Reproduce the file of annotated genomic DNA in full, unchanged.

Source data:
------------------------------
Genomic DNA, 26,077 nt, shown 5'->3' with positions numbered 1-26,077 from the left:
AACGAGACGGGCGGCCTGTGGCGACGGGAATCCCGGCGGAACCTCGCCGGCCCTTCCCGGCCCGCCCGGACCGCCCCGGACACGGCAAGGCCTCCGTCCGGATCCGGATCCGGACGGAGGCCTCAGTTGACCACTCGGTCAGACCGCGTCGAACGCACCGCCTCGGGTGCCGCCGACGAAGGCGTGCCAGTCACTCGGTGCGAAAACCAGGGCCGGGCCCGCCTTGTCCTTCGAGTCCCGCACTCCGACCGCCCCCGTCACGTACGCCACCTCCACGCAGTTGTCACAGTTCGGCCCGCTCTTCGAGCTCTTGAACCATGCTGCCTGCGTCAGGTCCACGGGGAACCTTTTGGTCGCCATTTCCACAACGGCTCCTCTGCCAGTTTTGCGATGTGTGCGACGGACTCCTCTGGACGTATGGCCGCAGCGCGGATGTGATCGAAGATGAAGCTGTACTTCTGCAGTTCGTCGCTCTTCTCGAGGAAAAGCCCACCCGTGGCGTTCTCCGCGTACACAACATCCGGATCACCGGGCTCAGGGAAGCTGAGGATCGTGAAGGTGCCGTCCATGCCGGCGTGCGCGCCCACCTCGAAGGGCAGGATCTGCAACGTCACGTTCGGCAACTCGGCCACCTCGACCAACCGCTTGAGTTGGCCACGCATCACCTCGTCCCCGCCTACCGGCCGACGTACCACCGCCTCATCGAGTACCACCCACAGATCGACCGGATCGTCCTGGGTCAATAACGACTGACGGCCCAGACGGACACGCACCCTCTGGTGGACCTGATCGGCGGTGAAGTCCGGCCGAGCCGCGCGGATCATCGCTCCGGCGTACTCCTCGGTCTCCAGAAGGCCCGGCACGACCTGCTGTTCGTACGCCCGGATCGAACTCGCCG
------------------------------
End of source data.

Genomic DNA, 26,077 nt, shown 5'->3' with positions numbered 1-26,077 from the left:
AACGAGACGGGCGGCCTGTGGCGACGGGAATCCCGGCGGAACCTCGCCGGCCCTTCCCGGCCCGCCCGGACCGCCCCGGACACGGCAAGGCCTCCGTCCGGATCCGGATCCGGACGGAGGCCTCAGTTGACCACTCGGTCAGACCGCGTCGAACGCACCGCCTCGGGTGCCGCCGACGAAGGCGTGCCAGTCACTCGGTGCGAAAACCAGGGCCGGGCCCGCCTTGTCCTTCGAGTCCCGCACTCCGACCGCCCCCGTCACGTACGCCACCTCCACGCAGTTGTCACAGTTCGGCCCGCTCTTCGAGCTCTTGAACCATGCTGCCTGCGTCAGGTCCACGGGGAACCTTTTGGTCGCCATTTCCACAACGGCTCCTCTGCCAGTTTTGCGATGTGTGCGACGGACTCCTCTGGACGTATGGCCGCAGCGCGGATGTGATCGAAGATGAAGCTGTACTTCTGCAGTTCGTCGCTCTTCTCGAGGAAAAGCCCACCCGTGGCGTTCTCCGCGTACACAACATCCGGATCACCGGGCTCAGGGAAGCTGAGGATCGTGAAGGTGCCGTCCATGCCGGCGTGCGCGCCCACCTCGAAGGGCAGGATCTGCAACGTCACGTTCGGCAACTCGGCCACCTCGACCAACCGCTTGAGTTGGCCACGCATCACCTCGTCCCCGCCTACCGGCCGACGTACCACCGCCTCATCGAGTACCACCCACAGATCGACCGGATCGTCCTGGGTCAATAACGACTGACGGCCCAGACGGACACGCACCCTCTGGTGGACCTGATCGGCGGTGAAGTCCGGCCGAGCCGCGCGGATCATCGCTCCGGCGTACTCCTCGGTCTCCAGAAGGCCCGGCACGACCTGCTGTTCGTACGCCCGGATCGAACTCGCCG